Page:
To paraphrase the words of President Ronald Reagan, “There they go again.”
According to socio-biologist Edward Wilson, the world has just 27 years and 251 days left of food.
“The limit to how many people Earth can feed is set at 10 billion at the absolute maximum,” he says. “The constraints of the biosphere are fixed, there’s no wiggle room here.”
Catastrophic predictions have become the norm for environmental radicals over the years, working overtime to instill fear in an effort to persuade both politicians and the public to go along with their ill-conceived policies.
They’re always wrong.
Some will remember the name Dr. Paul Ehrlich. He’s the biologist who famously predicted in the 1960s there would be a devastating food shortage in the United States in the 1970s, resulting in hundreds of millions of deaths. He also stated the American population would decline to 22.6 million by 1999.
“If I were a gambler, I would take even money that England will not exist in the year 2000,” he said.
In the words of the old sitcom character Maxwell Smart, he “missed it by that much.”
Dr. Ehrlich is still alive at the age of 89.
As of this morning, England is still alive, too.
Of course, Ehrlich has not been the only one making dire prognostications over the years.
“The Doomsday Book” in 1970 suggested America would be consuming (to the detriment of all other countries) all of the world’s resources. In 1975, “The Environmental Fund” published full page ads in newspapers warning “The World as we know it will likely be ruined by the year 2000.”
Entire books could be filled with breathless and fear-filled environmental projections over the years – about cities being completely under water and mass starvation wiping out entire civilizations.
Then there are those who warn against the use of fossil fuels – from the plush leather seats of their private jet planes, – or from their ten-thousand-square-foot houses.
As a boy growing up on Long Island in the 1970s, I remember some very cold winters in the northeast and the warnings of a coming ice age or “Big Freeze.” When that didn’t materialize, and very hot summers followed in the late ‘80s and ‘90s, global warming became the cause celebre. But after the weather changed again and it became a public relations problem to explain how global warming could cause extremely cold temperatures, environmentalists shifted to the more encompassing term of “climate change.”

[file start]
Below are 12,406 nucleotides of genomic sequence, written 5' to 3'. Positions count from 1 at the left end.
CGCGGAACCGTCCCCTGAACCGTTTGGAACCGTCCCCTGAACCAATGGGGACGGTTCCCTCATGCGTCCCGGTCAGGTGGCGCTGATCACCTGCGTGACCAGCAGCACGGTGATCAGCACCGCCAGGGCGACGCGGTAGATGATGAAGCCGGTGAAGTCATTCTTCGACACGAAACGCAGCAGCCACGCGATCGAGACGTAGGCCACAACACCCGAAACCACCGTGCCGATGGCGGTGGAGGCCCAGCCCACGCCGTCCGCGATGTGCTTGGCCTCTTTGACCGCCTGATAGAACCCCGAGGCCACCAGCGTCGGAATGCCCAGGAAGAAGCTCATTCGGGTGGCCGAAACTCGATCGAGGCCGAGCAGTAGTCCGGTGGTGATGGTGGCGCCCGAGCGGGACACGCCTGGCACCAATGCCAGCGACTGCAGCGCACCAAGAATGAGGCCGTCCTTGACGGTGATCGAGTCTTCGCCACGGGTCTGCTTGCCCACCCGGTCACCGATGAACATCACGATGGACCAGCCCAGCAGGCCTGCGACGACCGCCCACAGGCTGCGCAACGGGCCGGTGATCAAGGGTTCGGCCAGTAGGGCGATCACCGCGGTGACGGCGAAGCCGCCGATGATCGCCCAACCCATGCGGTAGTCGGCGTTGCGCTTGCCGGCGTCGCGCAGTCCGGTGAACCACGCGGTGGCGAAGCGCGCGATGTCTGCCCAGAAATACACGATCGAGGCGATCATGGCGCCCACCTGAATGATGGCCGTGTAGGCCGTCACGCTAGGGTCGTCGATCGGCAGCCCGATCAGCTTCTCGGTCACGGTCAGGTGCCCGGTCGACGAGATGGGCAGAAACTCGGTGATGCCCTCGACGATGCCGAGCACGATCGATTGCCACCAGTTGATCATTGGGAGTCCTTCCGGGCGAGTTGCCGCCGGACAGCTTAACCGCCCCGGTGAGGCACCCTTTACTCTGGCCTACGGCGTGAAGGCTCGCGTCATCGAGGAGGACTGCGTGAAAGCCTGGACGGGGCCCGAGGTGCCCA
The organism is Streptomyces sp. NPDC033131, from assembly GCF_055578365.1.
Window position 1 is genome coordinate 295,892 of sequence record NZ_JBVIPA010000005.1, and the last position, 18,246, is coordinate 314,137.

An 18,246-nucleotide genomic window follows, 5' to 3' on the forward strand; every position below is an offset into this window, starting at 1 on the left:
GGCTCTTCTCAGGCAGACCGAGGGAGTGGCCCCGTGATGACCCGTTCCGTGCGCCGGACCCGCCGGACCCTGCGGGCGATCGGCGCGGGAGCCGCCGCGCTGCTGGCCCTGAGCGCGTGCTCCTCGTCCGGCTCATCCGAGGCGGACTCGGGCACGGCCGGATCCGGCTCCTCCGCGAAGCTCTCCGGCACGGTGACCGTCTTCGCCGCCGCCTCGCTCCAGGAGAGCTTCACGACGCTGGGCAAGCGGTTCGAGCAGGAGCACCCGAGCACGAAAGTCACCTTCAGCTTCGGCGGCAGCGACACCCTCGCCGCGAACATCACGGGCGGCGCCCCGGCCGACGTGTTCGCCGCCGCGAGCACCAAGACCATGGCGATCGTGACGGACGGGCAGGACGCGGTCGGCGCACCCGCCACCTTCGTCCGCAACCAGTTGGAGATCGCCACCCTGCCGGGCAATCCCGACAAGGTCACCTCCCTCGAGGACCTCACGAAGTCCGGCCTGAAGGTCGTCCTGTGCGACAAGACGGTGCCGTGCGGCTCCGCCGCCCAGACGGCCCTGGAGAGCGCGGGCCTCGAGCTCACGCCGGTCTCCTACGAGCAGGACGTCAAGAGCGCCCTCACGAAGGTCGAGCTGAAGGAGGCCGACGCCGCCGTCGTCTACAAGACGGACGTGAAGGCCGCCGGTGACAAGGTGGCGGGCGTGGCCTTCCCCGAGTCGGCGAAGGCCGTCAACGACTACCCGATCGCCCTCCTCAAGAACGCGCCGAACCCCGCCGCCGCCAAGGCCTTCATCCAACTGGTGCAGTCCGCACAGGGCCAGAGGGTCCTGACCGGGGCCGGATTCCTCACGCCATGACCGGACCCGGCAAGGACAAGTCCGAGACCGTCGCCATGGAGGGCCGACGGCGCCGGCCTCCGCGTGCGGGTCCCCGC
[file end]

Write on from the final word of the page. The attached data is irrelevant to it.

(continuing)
At the root of all of these wildly foolish and outlandish predictions is a raging secularism. In this worldview, man has replaced God and ecology has replaced theology. Its proponents believe they can somehow control both the wind and the waves and all the weather in between. It’s almost laughable if not for their destructive and costly policies that negatively impact real people’s lives.
This fatalistic fanaticism ignores God’s sovereignty and even His mysterious ways. Absent from Edward Wilson’s cry that we’re running out of food is the fact that agriculture and food development and procurement are constantly evolving. How things are today will not be how they will be next year – let alone the next ten. Consider that world hunger has decreased dramatically in the last half century despite all the apocalyptic predictions to the contrary.
The secularist only sees with his or her eyes. Christians understand there is more to the world than we can see.
As Christians, we are called to live responsibly – and hopefully. In the end, though, our ultimate security isn’t found in food but in faith in Jesus Christ. That is all. And that is enough.
Photo from Shuttertstock.